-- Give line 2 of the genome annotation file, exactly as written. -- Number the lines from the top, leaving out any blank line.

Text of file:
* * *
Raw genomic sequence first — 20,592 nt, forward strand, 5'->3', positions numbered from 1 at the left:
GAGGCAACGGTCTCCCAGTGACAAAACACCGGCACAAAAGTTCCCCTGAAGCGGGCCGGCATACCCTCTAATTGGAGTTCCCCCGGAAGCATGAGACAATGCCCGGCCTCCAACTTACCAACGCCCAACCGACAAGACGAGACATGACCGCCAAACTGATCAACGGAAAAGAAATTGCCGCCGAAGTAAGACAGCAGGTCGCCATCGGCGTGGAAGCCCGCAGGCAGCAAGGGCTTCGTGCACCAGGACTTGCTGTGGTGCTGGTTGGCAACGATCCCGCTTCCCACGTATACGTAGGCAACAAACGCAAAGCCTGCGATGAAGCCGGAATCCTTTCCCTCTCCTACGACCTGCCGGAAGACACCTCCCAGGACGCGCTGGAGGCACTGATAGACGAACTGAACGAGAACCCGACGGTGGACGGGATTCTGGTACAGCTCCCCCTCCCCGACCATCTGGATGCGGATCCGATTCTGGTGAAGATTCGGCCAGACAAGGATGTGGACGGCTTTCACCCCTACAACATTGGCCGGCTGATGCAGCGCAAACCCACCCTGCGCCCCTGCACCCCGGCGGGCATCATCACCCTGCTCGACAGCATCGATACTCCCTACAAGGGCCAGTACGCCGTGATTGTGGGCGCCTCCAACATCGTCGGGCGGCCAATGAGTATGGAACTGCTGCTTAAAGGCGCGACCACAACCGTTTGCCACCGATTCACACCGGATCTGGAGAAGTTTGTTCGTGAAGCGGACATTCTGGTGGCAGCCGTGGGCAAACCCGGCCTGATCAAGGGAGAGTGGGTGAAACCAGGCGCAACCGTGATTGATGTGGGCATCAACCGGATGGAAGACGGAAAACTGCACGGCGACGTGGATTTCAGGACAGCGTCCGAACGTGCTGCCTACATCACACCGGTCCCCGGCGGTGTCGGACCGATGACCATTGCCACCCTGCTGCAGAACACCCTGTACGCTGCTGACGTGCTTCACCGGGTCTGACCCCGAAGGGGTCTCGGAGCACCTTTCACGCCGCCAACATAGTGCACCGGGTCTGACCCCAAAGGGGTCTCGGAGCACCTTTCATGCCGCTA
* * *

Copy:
GAGGCAACGGTCTCCCAGTGACAAAACACCGGCACAAAAGTTCCCCTGAAGCGGGCCGGCATACCCTCTAATTGGAGTTCCCCCGGAAGCATGAGACAATGCCCGGCCTCCAACTTACCAACGCCCAACCGACAAGACGAGACATGACCGCCAAACTGATCAACGGAAAAGAAATTGCCGCCGAAGTAAGACAGCAGGTCGCCATCGGCGTGGAAGCCCGCAGGCAGCAAGGGCTTCGTGCACCAGGACTTGCTGTGGTGCTGGTTGGCAACGATCCCGCTTCCCACGTATACGTAGGCAACAAACGCAAAGCCTGCGATGAAGCCGGAATCCTTTCCCTCTCCTACGACCTGCCGGAAGACACCTCCCAGGACGCGCTGGAGGCACTGATAGACGAACTGAACGAGAACCCGACGGTGGACGGGATTCTGGTACAGCTCCCCCTCCCCGACCATCTGGATGCGGATCCGATTCTGGTGAAGATTCGGCCAGACAAGGATGTGGACGGCTTTCACCCCTACAACATTGGCCGGCTGATGCAGCGCAAACCCACCCTGCGCCCCTGCACCCCGGCGGGCATCATCACCCTGCTCGACAGCATCGATACTCCCTACAAGGGCCAGTACGCCGTGATTGTGGGCGCCTCCAACATCGTCGGGCGGCCAATGAGTATGGAACTGCTGCTTAAAGGCGCGACCACAACCGTTTGCCACCGATTCACACCGGATCTGGAGAAGTTTGTTCGTGAAGCGGACATTCTGGTGGCAGCCGTGGGCAAACCCGGCCTGATCAAGGGAGAGTGGGTGAAACCAGGCGCAACCGTGATTGATGTGGGCATCAACCGGATGGAAGACGGAAAACTGCACGGCGACGTGGATTTCAGGACAGCGTCCGAACGTGCTGCCTACATCACACCGGTCCCCGGCGGTGTCGGACCGATGACCATTGCCACCCTGCTGCAGAACACCCTGTACGCTGCTGACGTGCTTCACCGGGTCTGACCCCGAAGGGGTCTCGGAGCACCTTTCACGCCGCCAACATAGTGCACCGGGTCTGACCCCAAAGGGGTCTCGGAGCACCTTTCATGCCGCTA